Growing up in Brazil, Karolina Cysneiros de Carvalho dreamed that one day she would be a cardiac surgeon.
“I knew I wanted to help people and doctors help people,” recalls Cysneiros de Carvalho. “But I realized I was much better at math than biology. That’s when I decided to follow the path of engineering.”
Cysneiros de Carvalho is now earning a doctorate in energy, environmental and chemical engineering at the McKelvey School of Engineering. Recently, she and Brent Williams, associate professor and leading pollution expert, joined 50 scientists from across the globe in Fairbanks, Alaska, to study how cold and dark conditions contribute to the city’s dirty air, which is some of the worst in the nation. The ongoing project is called the Alaskan Layered Pollution and Chemical Analysis project or ALPACA.
Cysneiros de Carvalho is especially interested in how pollution changes as it travels from the frigid outside to the warm indoors. So she designed, wired and programmed a one-of-a-kind instrument that tracks changes in chemical compounds as they infiltrate a structure. No less daunting, she found a way to safely transport the instrument from her lab on campus to Fairbanks, some 3,000 miles away. Indoor air pollution, she explains, has a huge impact on human health.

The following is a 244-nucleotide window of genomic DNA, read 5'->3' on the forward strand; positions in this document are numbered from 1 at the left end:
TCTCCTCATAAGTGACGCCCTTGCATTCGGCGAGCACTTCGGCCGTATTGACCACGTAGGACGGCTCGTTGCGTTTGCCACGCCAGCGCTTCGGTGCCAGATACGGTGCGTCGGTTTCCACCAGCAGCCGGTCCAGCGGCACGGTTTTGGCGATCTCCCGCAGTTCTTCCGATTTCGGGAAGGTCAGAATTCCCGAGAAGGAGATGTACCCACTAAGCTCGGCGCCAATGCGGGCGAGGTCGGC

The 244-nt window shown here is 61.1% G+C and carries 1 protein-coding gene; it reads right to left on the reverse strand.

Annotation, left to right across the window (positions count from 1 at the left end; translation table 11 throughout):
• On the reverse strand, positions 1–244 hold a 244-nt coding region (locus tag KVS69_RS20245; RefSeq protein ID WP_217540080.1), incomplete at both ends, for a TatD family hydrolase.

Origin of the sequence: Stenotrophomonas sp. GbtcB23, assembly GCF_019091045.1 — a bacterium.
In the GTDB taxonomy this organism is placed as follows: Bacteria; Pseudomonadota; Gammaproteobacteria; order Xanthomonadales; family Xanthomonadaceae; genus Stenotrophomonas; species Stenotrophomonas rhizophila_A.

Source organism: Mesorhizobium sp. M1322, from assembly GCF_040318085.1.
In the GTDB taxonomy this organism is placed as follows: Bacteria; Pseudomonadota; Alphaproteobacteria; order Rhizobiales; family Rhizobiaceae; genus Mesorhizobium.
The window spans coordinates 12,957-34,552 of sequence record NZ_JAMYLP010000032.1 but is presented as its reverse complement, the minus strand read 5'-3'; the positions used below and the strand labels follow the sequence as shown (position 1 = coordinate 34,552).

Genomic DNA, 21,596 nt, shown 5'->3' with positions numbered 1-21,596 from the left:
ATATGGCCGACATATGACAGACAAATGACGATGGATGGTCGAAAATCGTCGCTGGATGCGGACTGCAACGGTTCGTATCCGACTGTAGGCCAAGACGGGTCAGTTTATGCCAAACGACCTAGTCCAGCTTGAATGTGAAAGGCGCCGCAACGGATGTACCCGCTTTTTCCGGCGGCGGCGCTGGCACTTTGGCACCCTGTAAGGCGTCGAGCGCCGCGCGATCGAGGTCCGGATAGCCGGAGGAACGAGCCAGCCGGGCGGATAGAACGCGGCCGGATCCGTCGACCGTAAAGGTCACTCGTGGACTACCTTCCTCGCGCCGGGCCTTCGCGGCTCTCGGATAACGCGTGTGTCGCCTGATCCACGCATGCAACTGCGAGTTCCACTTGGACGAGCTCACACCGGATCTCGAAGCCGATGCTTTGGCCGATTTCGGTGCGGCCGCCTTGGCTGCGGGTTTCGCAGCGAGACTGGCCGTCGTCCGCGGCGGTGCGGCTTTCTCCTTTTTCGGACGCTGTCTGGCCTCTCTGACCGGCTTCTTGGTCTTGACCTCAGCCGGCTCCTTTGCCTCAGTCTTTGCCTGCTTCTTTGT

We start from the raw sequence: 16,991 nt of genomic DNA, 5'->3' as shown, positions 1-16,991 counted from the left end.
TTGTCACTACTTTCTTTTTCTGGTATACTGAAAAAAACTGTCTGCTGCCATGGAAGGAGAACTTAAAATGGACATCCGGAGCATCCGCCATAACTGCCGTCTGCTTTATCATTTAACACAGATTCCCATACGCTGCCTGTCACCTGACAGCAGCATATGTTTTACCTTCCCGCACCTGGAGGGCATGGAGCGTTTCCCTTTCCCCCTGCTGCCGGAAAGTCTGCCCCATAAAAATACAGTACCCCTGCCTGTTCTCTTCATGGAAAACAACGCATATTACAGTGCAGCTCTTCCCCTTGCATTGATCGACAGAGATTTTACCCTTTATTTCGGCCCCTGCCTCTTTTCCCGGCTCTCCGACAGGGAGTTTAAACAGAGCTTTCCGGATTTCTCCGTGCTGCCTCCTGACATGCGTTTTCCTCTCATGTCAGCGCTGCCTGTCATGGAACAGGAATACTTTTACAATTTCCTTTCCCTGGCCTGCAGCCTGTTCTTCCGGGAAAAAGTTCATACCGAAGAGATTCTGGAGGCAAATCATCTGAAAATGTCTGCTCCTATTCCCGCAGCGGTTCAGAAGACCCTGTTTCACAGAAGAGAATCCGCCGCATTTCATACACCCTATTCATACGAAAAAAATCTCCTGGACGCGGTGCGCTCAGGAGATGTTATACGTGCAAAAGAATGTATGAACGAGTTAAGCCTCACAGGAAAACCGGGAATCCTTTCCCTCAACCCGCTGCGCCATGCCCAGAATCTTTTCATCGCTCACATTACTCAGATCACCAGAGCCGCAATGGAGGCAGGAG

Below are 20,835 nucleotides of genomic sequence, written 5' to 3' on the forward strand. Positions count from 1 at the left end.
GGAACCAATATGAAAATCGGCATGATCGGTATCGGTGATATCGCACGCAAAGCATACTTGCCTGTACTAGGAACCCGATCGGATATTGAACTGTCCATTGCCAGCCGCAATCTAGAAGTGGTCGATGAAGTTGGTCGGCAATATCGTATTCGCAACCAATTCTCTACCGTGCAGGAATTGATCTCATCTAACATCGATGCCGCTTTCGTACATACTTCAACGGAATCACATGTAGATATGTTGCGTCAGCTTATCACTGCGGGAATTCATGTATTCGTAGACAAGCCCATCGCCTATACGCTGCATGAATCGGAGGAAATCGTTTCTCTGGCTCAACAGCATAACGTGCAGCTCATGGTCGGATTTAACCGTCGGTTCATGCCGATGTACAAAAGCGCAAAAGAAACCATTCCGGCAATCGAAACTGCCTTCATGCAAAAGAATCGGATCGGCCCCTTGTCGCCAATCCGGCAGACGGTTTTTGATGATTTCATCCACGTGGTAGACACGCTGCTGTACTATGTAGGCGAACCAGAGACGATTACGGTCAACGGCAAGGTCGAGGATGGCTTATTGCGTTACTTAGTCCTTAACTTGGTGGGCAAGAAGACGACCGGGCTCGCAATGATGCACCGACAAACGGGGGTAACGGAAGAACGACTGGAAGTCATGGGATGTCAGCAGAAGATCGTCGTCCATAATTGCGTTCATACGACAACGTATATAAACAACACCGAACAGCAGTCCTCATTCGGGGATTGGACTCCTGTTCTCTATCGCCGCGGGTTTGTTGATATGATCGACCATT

“When people think about air pollution exposure, they usually think about outdoor pollution from cars and power plants emissions,” Cysneiros de Carvalho says. “But we’re also exposed to air pollution in our house from daily activities like cooking and cleaning.”
For two months this winter, Cysneiros de Carvalho worked 18-hour days, running experiments in a rented Fairbanks house, measuring how different outdoor weather conditions and indoor activities such as frying chicken changed the indoor pollution. The temperatures hovered near zero degrees Fahrenheit, and the sun only appeared four hours a day — brutal circumstances for someone raised in sunny Brazil. Still, Cysneiros de Carvalho loved the experience. After two years of living through a global pandemic, the study provided Cysneiros de Carvalho her first opportunity as a doctoral student to work with researchers from institutions who share her interest in air pollution. It also offered her the opportunity to help the people of Fairbanks.
“When Brent talked to me about this project, one of the things that really got my attention was the fact that it’s community-based,” Cysneiros de Carvalho says. “There’s a lot of regulatory studies that just go to a place to get data to create laws. But here, we explained to the residents what was happening and heard their concerns. I hope the data we will provide leads to better air to breathe.”